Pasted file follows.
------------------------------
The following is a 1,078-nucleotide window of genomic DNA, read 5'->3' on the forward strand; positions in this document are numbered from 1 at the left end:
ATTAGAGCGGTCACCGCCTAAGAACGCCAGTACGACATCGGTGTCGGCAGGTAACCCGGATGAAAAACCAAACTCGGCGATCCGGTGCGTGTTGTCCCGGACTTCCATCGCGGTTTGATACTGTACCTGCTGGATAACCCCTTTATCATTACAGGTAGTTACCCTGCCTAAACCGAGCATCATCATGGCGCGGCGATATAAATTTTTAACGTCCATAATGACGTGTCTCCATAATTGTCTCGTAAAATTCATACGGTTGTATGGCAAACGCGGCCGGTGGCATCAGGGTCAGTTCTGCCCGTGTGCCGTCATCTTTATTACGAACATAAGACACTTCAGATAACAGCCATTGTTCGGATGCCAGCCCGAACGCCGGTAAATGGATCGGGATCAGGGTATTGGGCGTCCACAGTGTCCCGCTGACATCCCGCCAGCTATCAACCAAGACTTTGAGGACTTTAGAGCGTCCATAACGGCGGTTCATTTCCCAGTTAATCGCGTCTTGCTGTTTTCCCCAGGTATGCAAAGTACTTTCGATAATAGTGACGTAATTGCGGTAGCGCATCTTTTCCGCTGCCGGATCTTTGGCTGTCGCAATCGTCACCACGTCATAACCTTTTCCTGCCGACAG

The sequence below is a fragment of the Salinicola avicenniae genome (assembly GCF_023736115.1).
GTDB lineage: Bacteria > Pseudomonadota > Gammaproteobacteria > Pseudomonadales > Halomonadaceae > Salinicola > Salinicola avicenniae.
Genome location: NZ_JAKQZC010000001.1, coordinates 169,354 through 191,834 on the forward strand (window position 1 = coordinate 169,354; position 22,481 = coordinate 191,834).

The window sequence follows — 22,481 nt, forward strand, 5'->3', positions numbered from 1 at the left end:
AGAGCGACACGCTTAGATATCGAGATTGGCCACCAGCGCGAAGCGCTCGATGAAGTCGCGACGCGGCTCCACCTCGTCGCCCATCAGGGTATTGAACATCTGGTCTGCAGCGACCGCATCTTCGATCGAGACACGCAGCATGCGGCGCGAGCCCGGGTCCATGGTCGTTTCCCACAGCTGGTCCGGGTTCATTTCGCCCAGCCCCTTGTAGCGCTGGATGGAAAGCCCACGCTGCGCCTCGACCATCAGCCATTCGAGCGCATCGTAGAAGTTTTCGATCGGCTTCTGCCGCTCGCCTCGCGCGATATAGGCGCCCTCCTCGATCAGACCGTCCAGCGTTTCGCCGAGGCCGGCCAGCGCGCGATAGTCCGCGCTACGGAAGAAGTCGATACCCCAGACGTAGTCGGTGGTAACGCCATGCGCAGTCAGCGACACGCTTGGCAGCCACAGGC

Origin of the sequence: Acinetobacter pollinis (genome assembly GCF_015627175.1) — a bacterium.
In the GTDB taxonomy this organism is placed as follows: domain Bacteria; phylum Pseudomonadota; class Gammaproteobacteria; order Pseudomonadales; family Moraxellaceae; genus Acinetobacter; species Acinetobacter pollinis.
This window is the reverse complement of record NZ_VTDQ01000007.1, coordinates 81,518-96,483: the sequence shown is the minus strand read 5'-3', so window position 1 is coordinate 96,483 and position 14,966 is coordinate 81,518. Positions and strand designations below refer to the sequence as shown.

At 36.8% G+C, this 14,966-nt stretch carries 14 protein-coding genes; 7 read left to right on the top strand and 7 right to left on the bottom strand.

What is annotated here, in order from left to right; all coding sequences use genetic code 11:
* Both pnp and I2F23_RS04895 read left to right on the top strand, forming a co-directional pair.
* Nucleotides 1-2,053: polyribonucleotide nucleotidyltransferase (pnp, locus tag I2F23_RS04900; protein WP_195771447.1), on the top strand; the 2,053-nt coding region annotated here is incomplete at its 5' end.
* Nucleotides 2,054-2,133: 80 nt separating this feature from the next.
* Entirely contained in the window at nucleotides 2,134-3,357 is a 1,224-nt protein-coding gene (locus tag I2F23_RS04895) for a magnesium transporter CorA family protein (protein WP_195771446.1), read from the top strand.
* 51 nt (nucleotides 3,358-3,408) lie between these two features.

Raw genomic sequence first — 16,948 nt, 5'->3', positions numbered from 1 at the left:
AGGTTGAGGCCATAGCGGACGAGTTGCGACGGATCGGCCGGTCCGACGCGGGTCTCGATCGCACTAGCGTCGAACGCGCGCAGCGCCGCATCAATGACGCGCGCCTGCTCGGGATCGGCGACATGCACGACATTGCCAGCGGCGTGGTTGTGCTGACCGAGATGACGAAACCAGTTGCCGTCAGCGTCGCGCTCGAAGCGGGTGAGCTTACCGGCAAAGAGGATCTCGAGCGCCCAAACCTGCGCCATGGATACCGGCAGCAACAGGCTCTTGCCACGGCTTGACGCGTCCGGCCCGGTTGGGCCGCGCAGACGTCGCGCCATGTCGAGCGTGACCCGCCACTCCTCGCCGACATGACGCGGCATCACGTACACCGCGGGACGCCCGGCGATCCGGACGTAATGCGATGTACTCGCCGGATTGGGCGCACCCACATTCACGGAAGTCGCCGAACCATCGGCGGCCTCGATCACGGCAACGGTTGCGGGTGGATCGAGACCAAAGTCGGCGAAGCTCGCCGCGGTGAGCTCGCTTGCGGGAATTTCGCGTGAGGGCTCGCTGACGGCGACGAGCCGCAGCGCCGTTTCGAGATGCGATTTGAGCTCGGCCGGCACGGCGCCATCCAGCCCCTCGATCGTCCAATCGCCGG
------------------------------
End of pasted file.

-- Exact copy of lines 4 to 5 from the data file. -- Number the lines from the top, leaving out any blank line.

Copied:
GTDB lineage: Bacteria > Pseudomonadota > Gammaproteobacteria > Pseudomonadales > Halomonadaceae > Salinicola > Salinicola avicenniae.
Genome location: NZ_JAKQZC010000001.1, coordinates 169,354 through 191,834 on the forward strand (window position 1 = coordinate 169,354; position 22,481 = coordinate 191,834).